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All that and a sesame seed bun

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By Scott Mechura EBS FOOD COLUMNIST

If I asked you to think of foods you thought were universal, the ones that span cultures across all continents, many of you would come up with similar ingredients. My guess is some of these items might include garlic, onions, tomatoes and peppers and of course, common proteins such as eggs, beef, pork and fish.

Think about the last time you and your group of friends were deciding between Italian, Tex-Mex, Chinese, Vietnamese, Middle Eastern or even Peruvian. The odds are high, no matter what you decide, that many if not all of the aforementioned ingredients were on the menu.

There’s one ingredient that probably slipped under your radar. It is a bit more unique and doesn’t always strike us as being truly global.

I’m talking about sesame — most commonly, sesame seeds.

Discovered about 5,500 years ago and cultivated for 3,000 years, sesame is one of the oldest oilseed crops in the world.

Sesame originated in Sub-Saharan Africa, and archeologists have evidence of its first domestication on the Indian subcontinent.

Farmers call it the “survivor crop” for its ability to grow in conditions that would not sustain most other plants and crops. For instance, it can grow in high wind, low moisture areas and even during drought, then when rains and excessive moisture come, it’s one the very few crops to survive these contradicting conditions. Sesame’s ideal growing condition, though, is well-drained, fertile soil with a neutral ph.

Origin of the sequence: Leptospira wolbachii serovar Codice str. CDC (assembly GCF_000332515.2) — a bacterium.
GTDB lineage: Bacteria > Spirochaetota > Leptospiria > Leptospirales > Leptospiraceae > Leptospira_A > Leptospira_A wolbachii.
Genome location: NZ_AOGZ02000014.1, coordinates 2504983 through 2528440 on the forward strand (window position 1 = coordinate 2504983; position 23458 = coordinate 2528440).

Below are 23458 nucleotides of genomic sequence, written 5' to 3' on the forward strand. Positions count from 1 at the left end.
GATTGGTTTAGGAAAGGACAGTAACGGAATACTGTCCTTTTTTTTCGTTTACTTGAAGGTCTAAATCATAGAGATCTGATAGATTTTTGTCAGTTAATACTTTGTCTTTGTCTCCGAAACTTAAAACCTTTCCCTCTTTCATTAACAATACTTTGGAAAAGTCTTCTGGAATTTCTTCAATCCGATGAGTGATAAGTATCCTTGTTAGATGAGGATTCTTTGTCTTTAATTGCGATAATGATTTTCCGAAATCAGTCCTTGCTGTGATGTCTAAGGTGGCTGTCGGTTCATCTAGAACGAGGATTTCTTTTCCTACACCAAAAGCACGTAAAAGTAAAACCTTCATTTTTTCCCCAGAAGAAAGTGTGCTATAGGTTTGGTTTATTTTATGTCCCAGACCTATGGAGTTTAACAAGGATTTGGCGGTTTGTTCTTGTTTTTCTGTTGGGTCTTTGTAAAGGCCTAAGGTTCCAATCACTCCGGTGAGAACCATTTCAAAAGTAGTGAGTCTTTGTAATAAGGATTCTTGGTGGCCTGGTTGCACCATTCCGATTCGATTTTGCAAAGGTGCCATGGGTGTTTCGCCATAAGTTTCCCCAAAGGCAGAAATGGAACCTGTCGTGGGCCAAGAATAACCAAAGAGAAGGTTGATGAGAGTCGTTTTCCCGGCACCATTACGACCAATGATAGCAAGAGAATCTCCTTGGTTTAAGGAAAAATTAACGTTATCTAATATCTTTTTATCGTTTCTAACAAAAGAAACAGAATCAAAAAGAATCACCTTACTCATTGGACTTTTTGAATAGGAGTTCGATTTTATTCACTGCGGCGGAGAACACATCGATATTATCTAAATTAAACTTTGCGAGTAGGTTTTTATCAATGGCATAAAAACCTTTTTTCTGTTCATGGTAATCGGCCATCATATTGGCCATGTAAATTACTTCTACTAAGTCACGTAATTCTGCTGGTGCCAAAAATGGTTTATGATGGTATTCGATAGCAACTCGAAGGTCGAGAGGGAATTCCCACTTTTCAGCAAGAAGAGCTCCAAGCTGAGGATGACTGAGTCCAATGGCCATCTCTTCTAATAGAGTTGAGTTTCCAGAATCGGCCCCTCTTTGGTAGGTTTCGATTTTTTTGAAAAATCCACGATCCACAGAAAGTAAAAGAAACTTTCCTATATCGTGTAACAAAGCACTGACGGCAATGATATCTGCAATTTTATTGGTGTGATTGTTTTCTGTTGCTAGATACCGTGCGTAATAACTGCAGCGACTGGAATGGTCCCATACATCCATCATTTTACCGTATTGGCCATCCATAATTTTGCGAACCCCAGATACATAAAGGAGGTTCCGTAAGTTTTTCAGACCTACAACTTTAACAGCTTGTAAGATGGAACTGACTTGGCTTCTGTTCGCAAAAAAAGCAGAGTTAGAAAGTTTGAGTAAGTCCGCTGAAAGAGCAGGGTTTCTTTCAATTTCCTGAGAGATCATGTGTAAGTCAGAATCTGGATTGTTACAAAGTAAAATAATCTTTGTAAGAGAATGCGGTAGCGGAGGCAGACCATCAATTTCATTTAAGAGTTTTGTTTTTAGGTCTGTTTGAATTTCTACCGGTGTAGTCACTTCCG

Sesame seeds do not dry well in either natural or processing conditions. Their small, flat shape and size mean they rest and store compactly, thus limiting airflow for processed drying. This is why it’s important to pick them from the already harvested plant when that plant is as dry as possible.

Sesame seeds are in dishes on almost every continent. As a general rule, black sesame seeds are more common in Far East cooking, while the white seem to be utilized more in the Americas and Middle Eastern preparations.

Japan and China are the world’s first and second largest importers, respectively. And their use is overwhelmingly oil, rather than the seeds themselves. In Mexico, you will find them in many mole sauce recipes. Mole dishes vary depending on the region, but you’ll find sesame seeds in most of them.

Though China and Japan utilize the oil far more extensively, the seeds and pastes are found in numerous dishes, sushi rolls being an obvious use in Japan. In China, the seeds and paste are in many cake preparations that date back well over 150 years.

Tahini, a condiment made from toasted sesame seeds, has become popular throughout Europe and America, but finds its roots in Eastern Mediterranean countries, such as Iran and Turkey as well as North Africa, specifically Tunisia, Morocco and Egypt.

In America these seeds are as commonplace as the topping on hamburger buns.

However, we also use it here in many other applications. Grinding the black seeds into a paste with oil adds a dramatic color to a plate and has a great toasty nutty flavor, and we use both black and white seeds to crust chicken or fish.

Go to a grocery store deli counter full of salads and see how many of them have sesame seeds in them.

And the next time you are deciding where to have lunch or dinner, maybe the next time you travel to a big city, odds are you’ll come across the versatile sesame seeds in your dish.

Scott Mechura has spent a life in the hospitality industry. He is a former certified beer judge and currently the executive chef at Buck’s T-4 Lodge in Big Sky.

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